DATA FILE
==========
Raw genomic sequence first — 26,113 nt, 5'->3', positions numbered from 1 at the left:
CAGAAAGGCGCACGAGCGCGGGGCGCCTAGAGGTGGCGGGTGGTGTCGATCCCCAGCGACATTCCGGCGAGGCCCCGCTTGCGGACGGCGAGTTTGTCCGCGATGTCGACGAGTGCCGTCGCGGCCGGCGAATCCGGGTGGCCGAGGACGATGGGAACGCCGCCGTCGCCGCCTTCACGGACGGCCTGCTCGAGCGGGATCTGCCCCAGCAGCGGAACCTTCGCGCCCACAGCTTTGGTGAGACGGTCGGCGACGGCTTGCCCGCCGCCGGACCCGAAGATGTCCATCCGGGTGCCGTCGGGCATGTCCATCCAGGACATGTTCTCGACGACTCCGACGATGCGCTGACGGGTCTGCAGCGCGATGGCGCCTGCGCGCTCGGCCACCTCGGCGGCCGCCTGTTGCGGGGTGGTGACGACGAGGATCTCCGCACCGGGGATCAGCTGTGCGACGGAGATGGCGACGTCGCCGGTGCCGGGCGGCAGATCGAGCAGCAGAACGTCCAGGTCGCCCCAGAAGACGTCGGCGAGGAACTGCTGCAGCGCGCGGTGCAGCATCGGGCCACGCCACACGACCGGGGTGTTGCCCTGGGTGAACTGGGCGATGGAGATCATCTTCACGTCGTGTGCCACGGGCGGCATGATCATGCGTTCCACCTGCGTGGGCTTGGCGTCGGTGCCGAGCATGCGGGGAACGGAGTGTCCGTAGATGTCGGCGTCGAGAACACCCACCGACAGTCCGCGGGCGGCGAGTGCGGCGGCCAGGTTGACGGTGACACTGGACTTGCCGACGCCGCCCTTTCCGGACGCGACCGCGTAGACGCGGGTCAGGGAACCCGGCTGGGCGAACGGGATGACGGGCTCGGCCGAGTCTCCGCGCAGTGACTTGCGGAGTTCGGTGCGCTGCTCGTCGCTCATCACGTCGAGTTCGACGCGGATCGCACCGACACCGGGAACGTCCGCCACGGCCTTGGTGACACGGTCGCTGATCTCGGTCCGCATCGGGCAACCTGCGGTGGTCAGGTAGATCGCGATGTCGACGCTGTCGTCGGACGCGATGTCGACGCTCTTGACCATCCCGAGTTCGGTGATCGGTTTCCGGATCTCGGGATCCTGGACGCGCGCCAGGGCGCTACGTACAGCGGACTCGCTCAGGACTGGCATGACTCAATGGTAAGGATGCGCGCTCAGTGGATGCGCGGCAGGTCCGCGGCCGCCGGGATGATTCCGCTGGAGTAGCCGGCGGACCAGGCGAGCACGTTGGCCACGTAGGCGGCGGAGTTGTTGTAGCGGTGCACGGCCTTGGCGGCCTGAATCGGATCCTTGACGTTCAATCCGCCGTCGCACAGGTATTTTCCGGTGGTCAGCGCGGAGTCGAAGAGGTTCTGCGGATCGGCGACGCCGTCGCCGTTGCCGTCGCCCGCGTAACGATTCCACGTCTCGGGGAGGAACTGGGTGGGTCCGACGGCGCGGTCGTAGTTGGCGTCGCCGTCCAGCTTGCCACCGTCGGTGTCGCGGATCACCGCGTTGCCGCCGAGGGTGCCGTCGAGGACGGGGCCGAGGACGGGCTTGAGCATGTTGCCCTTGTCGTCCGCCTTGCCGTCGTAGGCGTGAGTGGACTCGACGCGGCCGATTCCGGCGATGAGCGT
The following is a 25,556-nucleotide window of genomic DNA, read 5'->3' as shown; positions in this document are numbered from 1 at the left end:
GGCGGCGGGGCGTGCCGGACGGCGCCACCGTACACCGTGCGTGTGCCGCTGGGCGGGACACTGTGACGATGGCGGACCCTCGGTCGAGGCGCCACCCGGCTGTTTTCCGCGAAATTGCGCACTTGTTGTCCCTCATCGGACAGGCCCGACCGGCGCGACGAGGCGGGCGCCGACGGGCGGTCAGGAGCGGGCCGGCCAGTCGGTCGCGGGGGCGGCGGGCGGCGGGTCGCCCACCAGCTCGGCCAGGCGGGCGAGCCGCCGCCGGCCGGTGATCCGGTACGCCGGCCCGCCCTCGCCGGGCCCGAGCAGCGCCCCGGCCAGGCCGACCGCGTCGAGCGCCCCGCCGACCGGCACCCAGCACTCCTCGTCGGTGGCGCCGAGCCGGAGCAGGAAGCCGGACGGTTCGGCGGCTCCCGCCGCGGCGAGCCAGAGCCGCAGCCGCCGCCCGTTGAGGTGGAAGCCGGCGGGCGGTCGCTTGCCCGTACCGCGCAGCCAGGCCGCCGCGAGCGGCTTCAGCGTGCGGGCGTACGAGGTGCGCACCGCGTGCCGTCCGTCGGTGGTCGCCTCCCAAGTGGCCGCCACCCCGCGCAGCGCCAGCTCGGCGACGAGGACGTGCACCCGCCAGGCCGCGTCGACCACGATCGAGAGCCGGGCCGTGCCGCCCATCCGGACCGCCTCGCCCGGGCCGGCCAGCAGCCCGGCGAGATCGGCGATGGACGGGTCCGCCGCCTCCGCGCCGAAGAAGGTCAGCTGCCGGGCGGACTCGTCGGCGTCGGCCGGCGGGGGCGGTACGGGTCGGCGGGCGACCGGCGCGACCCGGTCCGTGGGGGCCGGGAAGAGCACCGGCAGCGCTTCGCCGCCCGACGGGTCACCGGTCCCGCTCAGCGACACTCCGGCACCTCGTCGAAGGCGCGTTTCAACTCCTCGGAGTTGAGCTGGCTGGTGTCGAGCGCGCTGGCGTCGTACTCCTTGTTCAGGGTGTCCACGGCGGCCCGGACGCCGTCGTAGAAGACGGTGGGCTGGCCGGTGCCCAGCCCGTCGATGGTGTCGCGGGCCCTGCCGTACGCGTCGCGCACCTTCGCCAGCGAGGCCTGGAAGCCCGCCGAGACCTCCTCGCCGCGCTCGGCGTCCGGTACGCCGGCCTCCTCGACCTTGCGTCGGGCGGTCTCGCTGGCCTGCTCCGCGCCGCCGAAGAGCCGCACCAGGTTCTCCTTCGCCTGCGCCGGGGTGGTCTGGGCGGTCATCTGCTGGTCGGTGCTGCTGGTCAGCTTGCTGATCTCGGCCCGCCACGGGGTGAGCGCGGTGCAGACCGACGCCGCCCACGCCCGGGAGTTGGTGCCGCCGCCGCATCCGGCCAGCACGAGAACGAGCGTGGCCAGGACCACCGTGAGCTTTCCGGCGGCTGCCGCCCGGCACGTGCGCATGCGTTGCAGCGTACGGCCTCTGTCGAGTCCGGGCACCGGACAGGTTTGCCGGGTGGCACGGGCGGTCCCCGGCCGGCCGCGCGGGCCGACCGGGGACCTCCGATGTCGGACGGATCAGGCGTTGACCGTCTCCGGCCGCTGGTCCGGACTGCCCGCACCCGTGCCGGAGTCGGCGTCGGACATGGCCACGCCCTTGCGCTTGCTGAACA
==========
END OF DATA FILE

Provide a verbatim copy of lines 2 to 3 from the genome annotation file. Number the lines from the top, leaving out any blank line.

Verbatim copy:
CAGAAAGGCGCACGAGCGCGGGGCGCCTAGAGGTGGCGGGTGGTGTCGATCCCCAGCGACATTCCGGCGAGGCCCCGCTTGCGGACGGCGAGTTTGTCCGCGATGTCGACGAGTGCCGTCGCGGCCGGCGAATCCGGGTGGCCGAGGACGATGGGAACGCCGCCGTCGCCGCCTTCACGGACGGCCTGCTCGAGCGGGATCTGCCCCAGCAGCGGAACCTTCGCGCCCACAGCTTTGGTGAGACGGTCGGCGACGGCTTGCCCGCCGCCGGACCCGAAGATGTCCATCCGGGTGCCGTCGGGCATGTCCATCCAGGACATGTTCTCGACGACTCCGACGATGCGCTGACGGGTCTGCAGCGCGATGGCGCCTGCGCGCTCGGCCACCTCGGCGGCCGCCTGTTGCGGGGTGGTGACGACGAGGATCTCCGCACCGGGGATCAGCTGTGCGACGGAGATGGCGACGTCGCCGGTGCCGGGCGGCAGATCGAGCAGCAGAACGTCCAGGTCGCCCCAGAAGACGTCGGCGAGGAACTGCTGCAGCGCGCGGTGCAGCATCGGGCCACGCCACACGACCGGGGTGTTGCCCTGGGTGAACTGGGCGATGGAGATCATCTTCACGTCGTGTGCCACGGGCGGCATGATCATGCGTTCCACCTGCGTGGGCTTGGCGTCGGTGCCGAGCATGCGGGGAACGGAGTGTCCGTAGATGTCGGCGTCGAGAACACCCACCGACAGTCCGCGGGCGGCGAGTGCGGCGGCCAGGTTGACGGTGACACTGGACTTGCCGACGCCGCCCTTTCCGGACGCGACCGCGTAGACGCGGGTCAGGGAACCCGGCTGGGCGAACGGGATGACGGGCTCGGCCGAGTCTCCGCGCAGTGACTTGCGGAGTTCGGTGCGCTGCTCGTCGCTCATCACGTCGAGTTCGACGCGGATCGCACCGACACCGGGAACGTCCGCCACGGCCTTGGTGACACGGTCGCTGATCTCGGTCCGCATCGGGCAACCTGCGGTGGTCAGGTAGATCGCGATGTCGACGCTGTCGTCGGACGCGATGTCGACGCTCTTGACCATCCCGAGTTCGGTGATCGGTTTCCGGATCTCGGGATCCTGGACGCGCGCCAGGGCGCTACGTACAGCGGACTCGCTCAGGACTGGCATGACTCAATGGTAAGGATGCGCGCTCAGTGGATGCGCGGCAGGTCCGCGGCCGCCGGGATGATTCCGCTGGAGTAGCCGGCGGACCAGGCGAGCACGTTGGCCACGTAGGCGGCGGAGTTGTTGTAGCGGTGCACGGCCTTGGCGGCCTGAATCGGATCCTTGACGTTCAATCCGCCGTCGCACAGGTATTTTCCGGTGGTCAGCGCGGAGTCGAAGAGGTTCTGCGGATCGGCGACGCCGTCGCCGTTGCCGTCGCCCGCGTAACGATTCCACGTCTCGGGGAGGAACTGGGTGGGTCCGACGGCGCGGTCGTAGTTGGCGTCGCCGTCCAGCTTGCCACCGTCGGTGTCGCGGATCACCGCGTTGCCGCCGAGGGTGCCGTCGAGGACGGGGCCGAGGACGGGCTTGAGCATGTTGCCCTTGTCGTCCGCCTTGCCGTCGTAGGCGTGAGTGGACTCGACGCGGCCGATTCCGGCGATGAGCGT
The following is a 25,556-nucleotide window of genomic DNA, read 5'->3' as shown; positions in this document are numbered from 1 at the left end: